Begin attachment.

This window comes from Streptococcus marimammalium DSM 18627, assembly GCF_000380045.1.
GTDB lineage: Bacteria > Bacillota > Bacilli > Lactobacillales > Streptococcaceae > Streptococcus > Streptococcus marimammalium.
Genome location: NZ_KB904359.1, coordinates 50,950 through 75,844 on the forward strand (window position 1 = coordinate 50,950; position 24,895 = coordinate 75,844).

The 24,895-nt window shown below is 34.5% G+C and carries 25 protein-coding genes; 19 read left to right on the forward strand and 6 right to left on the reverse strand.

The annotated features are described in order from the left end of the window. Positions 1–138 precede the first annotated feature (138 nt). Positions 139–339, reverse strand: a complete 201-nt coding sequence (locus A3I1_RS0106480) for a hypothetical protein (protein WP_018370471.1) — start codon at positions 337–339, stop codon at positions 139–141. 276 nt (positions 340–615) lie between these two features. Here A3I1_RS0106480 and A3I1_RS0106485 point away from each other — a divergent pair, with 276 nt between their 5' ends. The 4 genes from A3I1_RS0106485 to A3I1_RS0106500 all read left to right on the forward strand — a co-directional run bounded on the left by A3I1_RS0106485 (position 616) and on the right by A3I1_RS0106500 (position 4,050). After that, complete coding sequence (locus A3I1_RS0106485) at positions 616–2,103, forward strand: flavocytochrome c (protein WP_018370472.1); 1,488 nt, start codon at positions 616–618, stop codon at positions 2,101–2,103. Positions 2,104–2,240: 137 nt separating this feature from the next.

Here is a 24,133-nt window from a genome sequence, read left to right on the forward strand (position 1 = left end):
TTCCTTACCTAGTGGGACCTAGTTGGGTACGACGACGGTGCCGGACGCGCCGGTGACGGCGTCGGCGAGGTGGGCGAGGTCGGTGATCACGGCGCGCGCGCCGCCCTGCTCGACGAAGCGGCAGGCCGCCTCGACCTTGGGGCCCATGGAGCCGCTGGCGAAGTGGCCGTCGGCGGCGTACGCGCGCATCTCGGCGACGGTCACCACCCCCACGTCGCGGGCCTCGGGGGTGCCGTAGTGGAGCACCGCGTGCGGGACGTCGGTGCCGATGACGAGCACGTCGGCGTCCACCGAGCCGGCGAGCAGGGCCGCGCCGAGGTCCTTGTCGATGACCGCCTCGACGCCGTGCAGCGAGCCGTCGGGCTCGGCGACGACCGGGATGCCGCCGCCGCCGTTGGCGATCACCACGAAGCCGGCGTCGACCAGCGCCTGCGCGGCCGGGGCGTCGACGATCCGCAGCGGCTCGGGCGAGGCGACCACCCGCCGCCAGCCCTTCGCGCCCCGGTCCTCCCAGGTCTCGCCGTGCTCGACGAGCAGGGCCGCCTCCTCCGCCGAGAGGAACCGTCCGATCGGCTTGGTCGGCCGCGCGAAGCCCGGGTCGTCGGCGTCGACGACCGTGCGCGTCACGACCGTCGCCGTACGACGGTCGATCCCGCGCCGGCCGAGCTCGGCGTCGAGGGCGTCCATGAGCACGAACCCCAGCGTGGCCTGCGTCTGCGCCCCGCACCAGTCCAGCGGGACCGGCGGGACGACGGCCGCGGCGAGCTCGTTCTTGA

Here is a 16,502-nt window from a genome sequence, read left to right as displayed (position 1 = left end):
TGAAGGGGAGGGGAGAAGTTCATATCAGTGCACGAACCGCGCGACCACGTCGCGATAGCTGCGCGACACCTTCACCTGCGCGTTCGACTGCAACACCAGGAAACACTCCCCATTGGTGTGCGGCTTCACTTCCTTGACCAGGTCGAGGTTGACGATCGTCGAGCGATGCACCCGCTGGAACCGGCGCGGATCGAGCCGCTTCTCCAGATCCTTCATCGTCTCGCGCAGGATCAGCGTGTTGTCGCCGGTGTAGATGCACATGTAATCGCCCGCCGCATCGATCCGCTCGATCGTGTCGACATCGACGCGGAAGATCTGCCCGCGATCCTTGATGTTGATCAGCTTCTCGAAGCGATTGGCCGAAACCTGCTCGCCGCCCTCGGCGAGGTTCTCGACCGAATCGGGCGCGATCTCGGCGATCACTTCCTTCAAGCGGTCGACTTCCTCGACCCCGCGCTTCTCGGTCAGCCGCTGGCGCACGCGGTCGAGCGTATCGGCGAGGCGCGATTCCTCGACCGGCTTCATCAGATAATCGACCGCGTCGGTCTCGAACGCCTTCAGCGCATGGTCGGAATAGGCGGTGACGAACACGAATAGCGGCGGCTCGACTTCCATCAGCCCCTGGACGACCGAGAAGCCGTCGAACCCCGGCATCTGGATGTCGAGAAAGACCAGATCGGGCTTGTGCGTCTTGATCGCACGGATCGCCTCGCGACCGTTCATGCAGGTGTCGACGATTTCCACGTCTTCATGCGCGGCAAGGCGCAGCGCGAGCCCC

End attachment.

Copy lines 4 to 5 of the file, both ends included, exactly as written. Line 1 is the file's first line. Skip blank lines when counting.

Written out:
The 24,895-nt window shown below is 34.5% G+C and carries 25 protein-coding genes; 19 read left to right on the forward strand and 6 right to left on the reverse strand.

The annotated features are described in order from the left end of the window. Positions 1–138 precede the first annotated feature (138 nt). Positions 139–339, reverse strand: a complete 201-nt coding sequence (locus A3I1_RS0106480) for a hypothetical protein (protein WP_018370471.1) — start codon at positions 337–339, stop codon at positions 139–141. 276 nt (positions 340–615) lie between these two features. Here A3I1_RS0106480 and A3I1_RS0106485 point away from each other — a divergent pair, with 276 nt between their 5' ends. The 4 genes from A3I1_RS0106485 to A3I1_RS0106500 all read left to right on the forward strand — a co-directional run bounded on the left by A3I1_RS0106485 (position 616) and on the right by A3I1_RS0106500 (position 4,050). After that, complete coding sequence (locus A3I1_RS0106485) at positions 616–2,103, forward strand: flavocytochrome c (protein WP_018370472.1); 1,488 nt, start codon at positions 616–618, stop codon at positions 2,101–2,103. Positions 2,104–2,240: 137 nt separating this feature from the next.